Addus Projects ‘Strong, Steady’ Hospice Growth Amid Lingering Pandemic Census Headwinds

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Addus HomeCare Corp. (NASDAQ: ADUS) saw hospice growth in 2023, despite lingering pandemic-related challenges around daily census.

The company anticipates growth in its personal care business in 2024, which will have a reverberating impact in its hospice and home health service lines.


Addus’ personal care services are a significant part of its overall strategic growth plans, which could als affect their other business lines, including hospice, according to Addus Chairman and CEO Dirk Allison.

Expanding its personal care footprint in existing and new markets is part of the company’s ability to negotiate reimbursement rates in an evolving value-based reimbursement climate, Allison stated in a Q4 2023 earnings call. The company is optimistic that personal care acquisition opportunities on the horizon in 2024 could help demonstrate its value proposition around home health and hospice services as well, he indicated.

“We remain excited about our home health operation, as it complements both our personal care services, particularly where we participate in value-based contracting models, and our hospice service by allowing us to provide the full continuum of home-based care,” Allison said in the earnings call. “We continue to believe our success is due to our ability to provide both non-clinical personal care services to identify changes in condition and clinical resources as needed for specific, skilled patient care interventions. Acquisitions remain an important part of our growth strategy, especially situations [where] we have the ability to leverage our strong personal care presence and add clinical services. We’re optimistic that we will see additional attractive acquisition opportunities in 2024.”


Addus’ roughly 33,000 employees provide hospice, home health and private duty nursing services across more than 200 locations in 22 states.

The company had a “strong finish to a record high” year of revenue growth in 2023, according to Addus CFO Brian Poff.

Overall, the company brought in $1.06 billion in 2023, swelling from $951.1 billion the previous year.

During the fourth quarter Addus saw revenues reach $276.4 million, an 11.9% year-over-year increase. This was in part driven by acquisitions that boosted the company’s presence in Illinois regions.

The company is no stranger to acquisitions. Addus purchased Illinois-based hospice provider JourneyCare Inc. for $85 million in October 2022 and picked up Chicago-based Apple Home Health Ltd. for an undisclosed sum the following month.

The company’s personal care services made up the bulk of its revenue at $204.49 million in the fourth quarter, an 11.9% jump compared to the same period in 2022. Meanwhile, home health service revenues reached $17.1 million.

Its hospice segment represented 19.8% of Addus’ net service revenue in the fourth quarter. At $54.7 million, hospice services saw a 3.5% sequential increase in Q4 of 2023 compared to the previous year.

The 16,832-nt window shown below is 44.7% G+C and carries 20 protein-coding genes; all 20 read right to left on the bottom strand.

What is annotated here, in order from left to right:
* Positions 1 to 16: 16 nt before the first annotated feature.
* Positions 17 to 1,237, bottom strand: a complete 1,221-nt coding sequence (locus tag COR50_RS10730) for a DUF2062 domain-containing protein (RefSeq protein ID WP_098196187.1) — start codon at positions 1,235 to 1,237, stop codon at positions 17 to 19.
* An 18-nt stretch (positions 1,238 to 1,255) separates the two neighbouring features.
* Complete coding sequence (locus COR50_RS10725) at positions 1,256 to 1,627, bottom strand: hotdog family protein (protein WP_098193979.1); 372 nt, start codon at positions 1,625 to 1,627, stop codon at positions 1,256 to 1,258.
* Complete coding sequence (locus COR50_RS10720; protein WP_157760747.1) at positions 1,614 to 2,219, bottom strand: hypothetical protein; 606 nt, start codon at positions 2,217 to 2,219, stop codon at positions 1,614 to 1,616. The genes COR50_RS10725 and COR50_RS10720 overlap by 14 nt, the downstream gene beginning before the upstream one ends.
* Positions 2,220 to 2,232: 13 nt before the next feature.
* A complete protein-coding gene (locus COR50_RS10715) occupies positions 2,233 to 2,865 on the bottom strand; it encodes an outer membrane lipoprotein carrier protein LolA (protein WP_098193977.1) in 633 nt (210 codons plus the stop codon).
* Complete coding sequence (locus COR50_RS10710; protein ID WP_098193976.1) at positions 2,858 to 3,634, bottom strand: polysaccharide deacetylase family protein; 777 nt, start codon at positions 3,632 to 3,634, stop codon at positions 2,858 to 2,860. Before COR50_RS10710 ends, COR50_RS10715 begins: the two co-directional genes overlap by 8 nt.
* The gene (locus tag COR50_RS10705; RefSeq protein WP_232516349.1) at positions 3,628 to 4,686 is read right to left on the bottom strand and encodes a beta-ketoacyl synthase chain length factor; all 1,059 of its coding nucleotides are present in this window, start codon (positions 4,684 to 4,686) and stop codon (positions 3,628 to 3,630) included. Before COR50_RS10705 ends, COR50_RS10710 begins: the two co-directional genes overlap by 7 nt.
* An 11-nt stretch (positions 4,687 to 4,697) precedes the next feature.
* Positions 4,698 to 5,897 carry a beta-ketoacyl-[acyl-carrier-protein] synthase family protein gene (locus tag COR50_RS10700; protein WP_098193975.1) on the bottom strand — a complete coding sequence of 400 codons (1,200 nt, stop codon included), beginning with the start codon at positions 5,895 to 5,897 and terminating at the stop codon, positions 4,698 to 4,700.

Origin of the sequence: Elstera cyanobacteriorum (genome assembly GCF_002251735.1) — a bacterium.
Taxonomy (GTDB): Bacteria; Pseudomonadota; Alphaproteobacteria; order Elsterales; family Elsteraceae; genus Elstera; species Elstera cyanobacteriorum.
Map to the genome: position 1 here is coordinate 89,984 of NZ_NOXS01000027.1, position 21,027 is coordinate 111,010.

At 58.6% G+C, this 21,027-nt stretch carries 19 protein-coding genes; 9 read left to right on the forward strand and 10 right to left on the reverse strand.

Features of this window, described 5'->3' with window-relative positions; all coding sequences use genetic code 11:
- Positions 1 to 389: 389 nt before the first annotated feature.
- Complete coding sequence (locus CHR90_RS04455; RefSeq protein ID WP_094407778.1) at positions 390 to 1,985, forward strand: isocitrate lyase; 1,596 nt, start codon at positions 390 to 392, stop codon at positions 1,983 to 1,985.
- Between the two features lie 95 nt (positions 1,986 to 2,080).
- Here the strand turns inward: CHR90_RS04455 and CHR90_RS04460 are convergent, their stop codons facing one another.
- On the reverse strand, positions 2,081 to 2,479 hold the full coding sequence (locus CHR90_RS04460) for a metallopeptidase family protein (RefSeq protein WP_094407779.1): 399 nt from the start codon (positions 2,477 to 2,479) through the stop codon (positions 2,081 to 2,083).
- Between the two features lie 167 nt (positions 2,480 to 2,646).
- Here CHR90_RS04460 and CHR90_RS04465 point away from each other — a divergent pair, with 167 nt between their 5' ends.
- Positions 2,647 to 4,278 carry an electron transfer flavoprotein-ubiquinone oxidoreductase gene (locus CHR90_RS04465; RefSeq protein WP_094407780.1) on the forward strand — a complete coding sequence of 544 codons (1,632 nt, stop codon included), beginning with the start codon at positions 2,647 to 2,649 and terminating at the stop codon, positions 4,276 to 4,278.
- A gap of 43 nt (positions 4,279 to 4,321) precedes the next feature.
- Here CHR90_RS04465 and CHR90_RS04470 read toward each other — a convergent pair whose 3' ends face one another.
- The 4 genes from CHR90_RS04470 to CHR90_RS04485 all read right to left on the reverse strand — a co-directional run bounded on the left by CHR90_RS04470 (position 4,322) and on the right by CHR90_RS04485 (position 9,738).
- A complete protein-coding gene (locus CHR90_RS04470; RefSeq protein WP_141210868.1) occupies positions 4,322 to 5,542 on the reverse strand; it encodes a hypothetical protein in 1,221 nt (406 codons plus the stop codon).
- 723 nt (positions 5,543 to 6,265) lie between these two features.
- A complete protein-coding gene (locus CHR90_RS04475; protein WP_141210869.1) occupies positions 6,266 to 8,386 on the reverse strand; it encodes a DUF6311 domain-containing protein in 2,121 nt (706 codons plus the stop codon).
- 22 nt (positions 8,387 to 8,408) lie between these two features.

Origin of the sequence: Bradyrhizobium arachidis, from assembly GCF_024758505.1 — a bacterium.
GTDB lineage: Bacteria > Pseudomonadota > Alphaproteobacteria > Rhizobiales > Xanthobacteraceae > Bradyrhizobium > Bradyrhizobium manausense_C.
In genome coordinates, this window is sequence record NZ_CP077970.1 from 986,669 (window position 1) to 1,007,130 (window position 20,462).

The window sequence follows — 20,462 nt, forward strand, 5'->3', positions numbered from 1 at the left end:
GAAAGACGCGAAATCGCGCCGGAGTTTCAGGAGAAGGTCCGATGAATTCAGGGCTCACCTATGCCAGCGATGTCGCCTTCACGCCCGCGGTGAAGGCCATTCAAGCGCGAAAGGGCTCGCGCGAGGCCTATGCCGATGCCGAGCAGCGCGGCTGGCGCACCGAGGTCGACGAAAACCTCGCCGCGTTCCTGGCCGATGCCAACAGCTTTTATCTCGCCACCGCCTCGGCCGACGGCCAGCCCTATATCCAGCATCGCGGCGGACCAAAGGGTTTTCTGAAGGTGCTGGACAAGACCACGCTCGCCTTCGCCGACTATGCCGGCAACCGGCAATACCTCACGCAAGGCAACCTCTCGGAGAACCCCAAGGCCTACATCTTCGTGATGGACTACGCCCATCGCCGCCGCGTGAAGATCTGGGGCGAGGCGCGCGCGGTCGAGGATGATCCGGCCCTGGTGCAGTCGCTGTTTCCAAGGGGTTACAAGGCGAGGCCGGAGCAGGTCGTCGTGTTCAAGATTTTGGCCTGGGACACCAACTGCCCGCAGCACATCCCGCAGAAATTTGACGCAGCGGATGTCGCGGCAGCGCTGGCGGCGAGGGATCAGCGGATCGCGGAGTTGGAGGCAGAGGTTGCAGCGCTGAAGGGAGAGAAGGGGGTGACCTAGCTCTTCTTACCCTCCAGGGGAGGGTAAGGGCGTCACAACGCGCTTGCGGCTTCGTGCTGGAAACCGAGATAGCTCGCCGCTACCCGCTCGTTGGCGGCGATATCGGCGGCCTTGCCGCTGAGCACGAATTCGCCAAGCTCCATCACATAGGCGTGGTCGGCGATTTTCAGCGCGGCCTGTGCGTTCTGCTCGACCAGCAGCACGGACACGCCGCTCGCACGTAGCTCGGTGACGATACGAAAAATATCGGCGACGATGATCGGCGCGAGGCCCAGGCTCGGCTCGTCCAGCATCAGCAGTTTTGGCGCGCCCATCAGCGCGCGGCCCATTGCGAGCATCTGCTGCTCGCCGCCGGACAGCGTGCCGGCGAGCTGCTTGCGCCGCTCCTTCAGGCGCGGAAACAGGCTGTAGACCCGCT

Though same-store hospice average daily census (ADC) volumes rose sequentially by 2.7%, ADC rates fell year-over-year by 1%. Median length of stay hovered around 28 days in Q4, lower than anticipated, according to Addus executives.

State of hospice segment

Higher volumes of hospice discharges impacted its ADC and length of stay, according to Bradley Bickham, executive vice president and chief operating officer at Addus.

“If you look at our year-over-year [hospice] results, we are essentially flattish on the volume side,” Bickham said. “That was due to some pretty heavy discharges in Q4. We expect with the strong admission volumes that we’ve seen in the past few quarters, that will start translating into some ADC growth. We are looking into 5% to 7% revenue growth for the hospice segment.”

The company anticipates hospice census volumes and median stay rates to normalize back toward pre-pandemic levels, according to Allison.

“We are encouraged by the steady sequential improvement in admissions volume in our hospice segment and anticipate favorable trends continuing into 2024,” Allison said. “There were a lot of structural changes that happened to hospice during the pandemic. You had accelerated death rates among the elderly populations that would normally be in hospice down the road. We have expected this to return to a more normalized level the last couple years, and we’re still at times struggling with some of the things that have occurred as far as trying to get back to that normal rate.”

Part of the challenges around hospice growth have been tied to staffing shortages exacerbated by the pandemic that carried clinical capacity strains in hospice, Allison added. Hiring sufficient caregiving staff has been an ongoing and lingering headwind in terms of recruitment, he stated.

The company remains optimistic that hospice growth rates will normalize alongside its increased recruitment and retention investments, Allison said. Addus has fueled investments into recruitment and retention to improve clinical capacity, he stated. The company has also invested in scheduling optimization technology to increase operational efficiency, according to Allison.

“As we continue down the road, you’ll see the [hospice] admissions rate level out and come back more toward what we were expecting,” Allison said. “We’re doing things along investments into scheduling and investments into recruitment and retention … You’ll see the [hospice] ADC growth start to be more consistent than what we’ve seen maybe the last couple of years. We’re starting to see, on the hospice side of our business, it’ll really level out a bit. We believe that hospice will get back to where it was prior to pandemic levels.”

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